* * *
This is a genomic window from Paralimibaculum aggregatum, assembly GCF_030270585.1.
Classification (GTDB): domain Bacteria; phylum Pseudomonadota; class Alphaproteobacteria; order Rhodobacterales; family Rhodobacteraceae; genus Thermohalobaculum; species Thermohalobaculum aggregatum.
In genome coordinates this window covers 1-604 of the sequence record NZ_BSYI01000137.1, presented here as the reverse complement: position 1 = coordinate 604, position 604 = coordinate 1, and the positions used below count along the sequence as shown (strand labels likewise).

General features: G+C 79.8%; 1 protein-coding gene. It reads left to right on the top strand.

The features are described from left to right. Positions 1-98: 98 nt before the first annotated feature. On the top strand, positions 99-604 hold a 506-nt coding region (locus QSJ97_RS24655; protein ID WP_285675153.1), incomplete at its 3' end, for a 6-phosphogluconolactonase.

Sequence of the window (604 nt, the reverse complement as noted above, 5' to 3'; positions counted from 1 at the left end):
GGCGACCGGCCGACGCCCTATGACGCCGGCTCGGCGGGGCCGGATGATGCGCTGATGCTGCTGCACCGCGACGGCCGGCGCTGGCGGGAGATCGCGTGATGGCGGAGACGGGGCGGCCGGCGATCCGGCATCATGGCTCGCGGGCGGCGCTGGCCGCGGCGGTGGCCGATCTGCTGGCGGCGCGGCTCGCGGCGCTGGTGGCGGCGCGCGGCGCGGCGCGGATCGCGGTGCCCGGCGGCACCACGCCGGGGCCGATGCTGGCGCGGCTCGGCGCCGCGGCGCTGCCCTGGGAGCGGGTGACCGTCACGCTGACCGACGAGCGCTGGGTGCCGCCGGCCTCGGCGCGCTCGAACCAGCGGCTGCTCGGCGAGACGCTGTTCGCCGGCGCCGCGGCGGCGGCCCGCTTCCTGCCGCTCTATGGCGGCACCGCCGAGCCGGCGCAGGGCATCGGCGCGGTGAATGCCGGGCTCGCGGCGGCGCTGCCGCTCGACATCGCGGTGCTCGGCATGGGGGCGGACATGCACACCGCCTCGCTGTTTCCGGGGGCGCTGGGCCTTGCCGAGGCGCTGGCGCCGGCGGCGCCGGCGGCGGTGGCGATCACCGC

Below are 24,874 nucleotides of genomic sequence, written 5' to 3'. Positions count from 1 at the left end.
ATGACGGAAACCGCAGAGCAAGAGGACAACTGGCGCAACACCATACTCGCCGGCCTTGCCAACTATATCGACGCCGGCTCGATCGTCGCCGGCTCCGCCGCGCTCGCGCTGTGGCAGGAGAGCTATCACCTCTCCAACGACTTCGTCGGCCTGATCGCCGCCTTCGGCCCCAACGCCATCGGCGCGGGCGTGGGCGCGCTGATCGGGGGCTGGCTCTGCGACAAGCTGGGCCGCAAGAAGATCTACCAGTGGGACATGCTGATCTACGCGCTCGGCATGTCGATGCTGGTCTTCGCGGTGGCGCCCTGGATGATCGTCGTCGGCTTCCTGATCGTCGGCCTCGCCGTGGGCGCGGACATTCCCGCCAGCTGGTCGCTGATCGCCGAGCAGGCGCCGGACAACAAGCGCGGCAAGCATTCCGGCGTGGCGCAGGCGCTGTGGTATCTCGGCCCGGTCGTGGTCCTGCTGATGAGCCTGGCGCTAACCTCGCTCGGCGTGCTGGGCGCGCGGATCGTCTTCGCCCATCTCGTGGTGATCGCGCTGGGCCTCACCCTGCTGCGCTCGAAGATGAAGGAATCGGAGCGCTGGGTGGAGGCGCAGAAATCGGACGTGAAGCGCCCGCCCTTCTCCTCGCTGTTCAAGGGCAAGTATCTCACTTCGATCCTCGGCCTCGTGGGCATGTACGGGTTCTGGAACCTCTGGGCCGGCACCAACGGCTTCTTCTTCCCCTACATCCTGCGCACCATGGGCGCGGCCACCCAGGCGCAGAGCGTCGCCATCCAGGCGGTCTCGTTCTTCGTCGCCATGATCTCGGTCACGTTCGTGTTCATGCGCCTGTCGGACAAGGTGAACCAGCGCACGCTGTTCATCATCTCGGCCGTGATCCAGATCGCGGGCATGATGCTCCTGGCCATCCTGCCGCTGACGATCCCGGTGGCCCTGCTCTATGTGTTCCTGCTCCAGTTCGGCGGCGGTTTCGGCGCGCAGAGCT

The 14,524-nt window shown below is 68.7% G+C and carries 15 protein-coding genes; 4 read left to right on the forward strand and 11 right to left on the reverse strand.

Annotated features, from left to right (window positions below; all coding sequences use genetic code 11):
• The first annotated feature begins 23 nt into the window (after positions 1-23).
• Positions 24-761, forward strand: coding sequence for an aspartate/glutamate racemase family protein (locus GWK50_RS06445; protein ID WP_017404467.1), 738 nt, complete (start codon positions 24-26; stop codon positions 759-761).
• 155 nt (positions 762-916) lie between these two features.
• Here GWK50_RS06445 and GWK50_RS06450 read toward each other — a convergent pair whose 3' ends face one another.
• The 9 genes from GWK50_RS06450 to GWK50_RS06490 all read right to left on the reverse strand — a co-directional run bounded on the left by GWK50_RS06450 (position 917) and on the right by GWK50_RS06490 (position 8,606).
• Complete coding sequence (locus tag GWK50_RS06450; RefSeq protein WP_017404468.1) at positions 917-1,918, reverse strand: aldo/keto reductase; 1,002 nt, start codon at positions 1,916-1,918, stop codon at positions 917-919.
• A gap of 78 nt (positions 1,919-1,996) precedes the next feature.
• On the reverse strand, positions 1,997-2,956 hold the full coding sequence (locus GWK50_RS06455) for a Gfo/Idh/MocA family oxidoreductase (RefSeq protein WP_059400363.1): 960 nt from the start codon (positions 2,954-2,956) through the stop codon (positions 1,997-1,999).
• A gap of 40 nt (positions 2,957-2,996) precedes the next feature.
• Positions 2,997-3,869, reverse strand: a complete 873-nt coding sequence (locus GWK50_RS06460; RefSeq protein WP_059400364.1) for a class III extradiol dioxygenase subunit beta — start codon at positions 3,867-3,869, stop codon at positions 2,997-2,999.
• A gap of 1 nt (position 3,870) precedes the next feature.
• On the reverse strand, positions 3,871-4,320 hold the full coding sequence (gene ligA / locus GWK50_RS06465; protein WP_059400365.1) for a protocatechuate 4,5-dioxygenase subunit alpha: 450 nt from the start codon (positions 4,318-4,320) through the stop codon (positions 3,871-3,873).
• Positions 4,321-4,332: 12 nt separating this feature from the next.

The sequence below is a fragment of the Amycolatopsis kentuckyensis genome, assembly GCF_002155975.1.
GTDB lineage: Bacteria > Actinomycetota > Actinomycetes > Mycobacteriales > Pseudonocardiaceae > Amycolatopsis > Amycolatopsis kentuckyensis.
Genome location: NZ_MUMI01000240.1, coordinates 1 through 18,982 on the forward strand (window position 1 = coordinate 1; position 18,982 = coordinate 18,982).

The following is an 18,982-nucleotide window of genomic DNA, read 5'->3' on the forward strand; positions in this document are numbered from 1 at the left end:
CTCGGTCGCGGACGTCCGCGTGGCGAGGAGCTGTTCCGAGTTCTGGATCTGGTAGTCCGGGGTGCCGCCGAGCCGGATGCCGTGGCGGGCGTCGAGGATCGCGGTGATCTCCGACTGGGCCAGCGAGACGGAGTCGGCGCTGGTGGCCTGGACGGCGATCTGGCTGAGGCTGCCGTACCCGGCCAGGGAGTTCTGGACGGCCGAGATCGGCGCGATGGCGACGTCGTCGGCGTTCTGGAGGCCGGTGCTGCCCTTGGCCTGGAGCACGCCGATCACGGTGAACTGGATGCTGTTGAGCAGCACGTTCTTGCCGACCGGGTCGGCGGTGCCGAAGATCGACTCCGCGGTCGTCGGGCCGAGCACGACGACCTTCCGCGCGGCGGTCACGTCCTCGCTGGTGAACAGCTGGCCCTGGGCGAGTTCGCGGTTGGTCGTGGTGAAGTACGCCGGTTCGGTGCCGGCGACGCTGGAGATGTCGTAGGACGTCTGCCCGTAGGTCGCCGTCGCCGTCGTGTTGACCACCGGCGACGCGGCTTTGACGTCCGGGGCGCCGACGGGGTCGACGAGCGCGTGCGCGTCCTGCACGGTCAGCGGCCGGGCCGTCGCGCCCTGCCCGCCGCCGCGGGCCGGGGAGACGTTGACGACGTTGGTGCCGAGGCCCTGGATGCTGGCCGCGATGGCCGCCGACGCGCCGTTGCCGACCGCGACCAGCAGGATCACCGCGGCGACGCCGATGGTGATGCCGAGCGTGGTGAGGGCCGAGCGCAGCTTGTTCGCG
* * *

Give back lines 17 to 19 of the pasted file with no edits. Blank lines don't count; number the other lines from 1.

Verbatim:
• Complete coding sequence (locus tag GWK50_RS06450; RefSeq protein WP_017404468.1) at positions 917-1,918, reverse strand: aldo/keto reductase; 1,002 nt, start codon at positions 1,916-1,918, stop codon at positions 917-919.
• A gap of 78 nt (positions 1,919-1,996) precedes the next feature.
• On the reverse strand, positions 1,997-2,956 hold the full coding sequence (locus GWK50_RS06455) for a Gfo/Idh/MocA family oxidoreductase (RefSeq protein WP_059400363.1): 960 nt from the start codon (positions 2,954-2,956) through the stop codon (positions 1,997-1,999).